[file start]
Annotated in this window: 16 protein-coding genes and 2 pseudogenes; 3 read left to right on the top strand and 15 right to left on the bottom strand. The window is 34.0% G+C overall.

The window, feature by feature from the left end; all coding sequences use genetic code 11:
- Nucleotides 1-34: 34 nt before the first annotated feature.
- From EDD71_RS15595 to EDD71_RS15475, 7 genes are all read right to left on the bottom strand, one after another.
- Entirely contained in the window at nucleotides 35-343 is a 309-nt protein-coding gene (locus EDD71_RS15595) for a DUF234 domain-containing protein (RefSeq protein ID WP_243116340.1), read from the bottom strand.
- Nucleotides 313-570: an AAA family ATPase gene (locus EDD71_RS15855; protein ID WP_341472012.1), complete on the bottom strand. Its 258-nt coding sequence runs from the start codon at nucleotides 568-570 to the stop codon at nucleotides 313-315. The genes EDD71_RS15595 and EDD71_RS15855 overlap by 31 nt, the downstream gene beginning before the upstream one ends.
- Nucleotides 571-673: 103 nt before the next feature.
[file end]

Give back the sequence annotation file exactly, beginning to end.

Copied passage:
Annotated in this window: 16 protein-coding genes and 2 pseudogenes; 3 read left to right on the top strand and 15 right to left on the bottom strand. The window is 34.0% G+C overall.

The window, feature by feature from the left end; all coding sequences use genetic code 11:
- Nucleotides 1-34: 34 nt before the first annotated feature.
- From EDD71_RS15595 to EDD71_RS15475, 7 genes are all read right to left on the bottom strand, one after another.
- Entirely contained in the window at nucleotides 35-343 is a 309-nt protein-coding gene (locus EDD71_RS15595) for a DUF234 domain-containing protein (RefSeq protein ID WP_243116340.1), read from the bottom strand.
- Nucleotides 313-570: an AAA family ATPase gene (locus EDD71_RS15855; protein ID WP_341472012.1), complete on the bottom strand. Its 258-nt coding sequence runs from the start codon at nucleotides 568-570 to the stop codon at nucleotides 313-315. The genes EDD71_RS15595 and EDD71_RS15855 overlap by 31 nt, the downstream gene beginning before the upstream one ends.
- Nucleotides 571-673: 103 nt before the next feature.